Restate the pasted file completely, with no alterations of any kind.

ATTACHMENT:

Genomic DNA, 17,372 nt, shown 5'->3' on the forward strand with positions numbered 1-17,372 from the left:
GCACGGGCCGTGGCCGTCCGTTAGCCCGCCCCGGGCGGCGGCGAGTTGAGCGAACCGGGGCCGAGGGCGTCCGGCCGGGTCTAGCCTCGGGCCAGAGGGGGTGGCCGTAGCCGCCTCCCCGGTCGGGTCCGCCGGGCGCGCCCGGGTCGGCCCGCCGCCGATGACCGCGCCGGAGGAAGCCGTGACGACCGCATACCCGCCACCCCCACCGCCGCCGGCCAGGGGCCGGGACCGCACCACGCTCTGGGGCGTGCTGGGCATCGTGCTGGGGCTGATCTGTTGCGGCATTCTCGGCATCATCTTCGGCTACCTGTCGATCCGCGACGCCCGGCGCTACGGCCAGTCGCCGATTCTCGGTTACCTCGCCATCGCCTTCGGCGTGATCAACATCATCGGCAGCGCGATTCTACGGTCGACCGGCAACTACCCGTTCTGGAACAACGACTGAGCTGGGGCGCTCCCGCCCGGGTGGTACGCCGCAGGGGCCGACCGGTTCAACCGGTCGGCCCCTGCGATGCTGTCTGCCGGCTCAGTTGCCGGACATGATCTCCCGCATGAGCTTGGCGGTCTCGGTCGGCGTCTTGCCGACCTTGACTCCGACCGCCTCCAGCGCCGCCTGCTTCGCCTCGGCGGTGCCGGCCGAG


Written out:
Genomic DNA, 17,372 nt, shown 5'->3' on the forward strand with positions numbered 1-17,372 from the left:
GCACGGGCCGTGGCCGTCCGTTAGCCCGCCCCGGGCGGCGGCGAGTTGAGCGAACCGGGGCCGAGGGCGTCCGGCCGGGTCTAGCCTCGGGCCAGAGGGGGTGGCCGTAGCCGCCTCCCCGGTCGGGTCCGCCGGGCGCGCCCGGGTCGGCCCGCCGCCGATGACCGCGCCGGAGGAAGCCGTGACGACCGCATACCCGCCACCCCCACCGCCGCCGGCCAGGGGCCGGGACCGCACCACGCTCTGGGGCGTGCTGGGCATCGTGCTGGGGCTGATCTGTTGCGGCATTCTCGGCATCATCTTCGGCTACCTGTCGATCCGCGACGCCCGGCGCTACGGCCAGTCGCCGATTCTCGGTTACCTCGCCATCGCCTTCGGCGTGATCAACATCATCGGCAGCGCGATTCTACGGTCGACCGGCAACTACCCGTTCTGGAACAACGACTGAGCTGGGGCGCTCCCGCCCGGGTGGTACGCCGCAGGGGCCGACCGGTTCAACCGGTCGGCCCCTGCGATGCTGTCTGCCGGCTCAGTTGCCGGACATGATCTCCCGCATGAGCTTGGCGGTCTCGGTCGGCGTCTTGCCGACCTTGACTCCGACCGCCTCCAGCGCCGCCTGCTTCGCCTCGGCGGTGCCGGCCGAG